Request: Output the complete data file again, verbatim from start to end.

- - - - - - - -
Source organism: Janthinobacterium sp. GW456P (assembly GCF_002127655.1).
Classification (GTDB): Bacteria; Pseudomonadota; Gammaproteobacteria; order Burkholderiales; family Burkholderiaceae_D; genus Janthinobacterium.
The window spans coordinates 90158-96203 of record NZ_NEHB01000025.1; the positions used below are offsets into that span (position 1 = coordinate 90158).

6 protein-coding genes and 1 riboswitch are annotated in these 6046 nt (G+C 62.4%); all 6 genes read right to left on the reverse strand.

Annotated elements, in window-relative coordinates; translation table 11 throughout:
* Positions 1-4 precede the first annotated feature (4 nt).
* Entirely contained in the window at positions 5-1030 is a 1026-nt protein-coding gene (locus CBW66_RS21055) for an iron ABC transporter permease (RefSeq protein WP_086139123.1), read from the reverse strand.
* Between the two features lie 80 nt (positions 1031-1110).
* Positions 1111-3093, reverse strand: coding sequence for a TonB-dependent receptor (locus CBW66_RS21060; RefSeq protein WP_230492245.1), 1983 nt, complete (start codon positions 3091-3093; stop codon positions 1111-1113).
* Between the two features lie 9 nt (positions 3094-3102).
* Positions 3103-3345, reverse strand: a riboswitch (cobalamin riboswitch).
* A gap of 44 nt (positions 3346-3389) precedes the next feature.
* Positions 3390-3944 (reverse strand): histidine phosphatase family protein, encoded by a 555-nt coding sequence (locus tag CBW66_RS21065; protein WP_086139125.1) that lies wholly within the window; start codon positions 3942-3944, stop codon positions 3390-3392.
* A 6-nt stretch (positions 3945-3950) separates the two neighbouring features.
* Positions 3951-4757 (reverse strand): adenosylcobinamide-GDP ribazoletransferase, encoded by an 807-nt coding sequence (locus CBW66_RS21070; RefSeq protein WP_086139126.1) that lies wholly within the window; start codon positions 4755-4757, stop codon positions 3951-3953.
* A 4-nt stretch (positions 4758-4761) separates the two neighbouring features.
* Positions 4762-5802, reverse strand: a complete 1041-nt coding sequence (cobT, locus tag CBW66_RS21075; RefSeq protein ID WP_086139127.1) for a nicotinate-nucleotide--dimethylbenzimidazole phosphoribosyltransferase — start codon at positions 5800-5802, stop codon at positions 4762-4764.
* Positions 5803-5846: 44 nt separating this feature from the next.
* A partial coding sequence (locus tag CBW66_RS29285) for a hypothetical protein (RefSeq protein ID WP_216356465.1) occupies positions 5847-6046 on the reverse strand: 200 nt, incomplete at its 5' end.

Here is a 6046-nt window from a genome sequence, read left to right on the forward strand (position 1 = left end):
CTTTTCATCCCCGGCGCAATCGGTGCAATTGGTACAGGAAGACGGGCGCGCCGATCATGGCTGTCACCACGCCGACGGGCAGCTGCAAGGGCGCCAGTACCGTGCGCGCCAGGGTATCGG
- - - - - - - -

Source organism: Janthinobacterium sp. GW456P (assembly GCF_002127655.1).
Classification (GTDB): Bacteria; Pseudomonadota; Gammaproteobacteria; order Burkholderiales; family Burkholderiaceae_D; genus Janthinobacterium.
The window spans coordinates 90158-96203 of record NZ_NEHB01000025.1; the positions used below are offsets into that span (position 1 = coordinate 90158).

6 protein-coding genes and 1 riboswitch are annotated in these 6046 nt (G+C 62.4%); all 6 genes read right to left on the reverse strand.

Annotated elements, in window-relative coordinates; translation table 11 throughout:
* Positions 1-4 precede the first annotated feature (4 nt).
* Entirely contained in the window at positions 5-1030 is a 1026-nt protein-coding gene (locus CBW66_RS21055) for an iron ABC transporter permease (RefSeq protein WP_086139123.1), read from the reverse strand.
* Between the two features lie 80 nt (positions 1031-1110).
* Positions 1111-3093, reverse strand: coding sequence for a TonB-dependent receptor (locus CBW66_RS21060; RefSeq protein WP_230492245.1), 1983 nt, complete (start codon positions 3091-3093; stop codon positions 1111-1113).
* Between the two features lie 9 nt (positions 3094-3102).
* Positions 3103-3345, reverse strand: a riboswitch (cobalamin riboswitch).
* A gap of 44 nt (positions 3346-3389) precedes the next feature.
* Positions 3390-3944 (reverse strand): histidine phosphatase family protein, encoded by a 555-nt coding sequence (locus tag CBW66_RS21065; protein WP_086139125.1) that lies wholly within the window; start codon positions 3942-3944, stop codon positions 3390-3392.
* A 6-nt stretch (positions 3945-3950) separates the two neighbouring features.
* Positions 3951-4757 (reverse strand): adenosylcobinamide-GDP ribazoletransferase, encoded by an 807-nt coding sequence (locus CBW66_RS21070; RefSeq protein WP_086139126.1) that lies wholly within the window; start codon positions 4755-4757, stop codon positions 3951-3953.
* A 4-nt stretch (positions 4758-4761) separates the two neighbouring features.
* Positions 4762-5802, reverse strand: a complete 1041-nt coding sequence (cobT, locus tag CBW66_RS21075; RefSeq protein ID WP_086139127.1) for a nicotinate-nucleotide--dimethylbenzimidazole phosphoribosyltransferase — start codon at positions 5800-5802, stop codon at positions 4762-4764.
* Positions 5803-5846: 44 nt separating this feature from the next.
* A partial coding sequence (locus tag CBW66_RS29285) for a hypothetical protein (RefSeq protein ID WP_216356465.1) occupies positions 5847-6046 on the reverse strand: 200 nt, incomplete at its 5' end.

Here is a 6046-nt window from a genome sequence, read left to right on the forward strand (position 1 = left end):
CTTTTCATCCCCGGCGCAATCGGTGCAATTGGTACAGGAAGACGGGCGCGCCGATCATGGCTGTCACCACGCCGACGGGCAGCTGCAAGGGCGCCAGTACCGTGCGCGCCAGGGTATCGG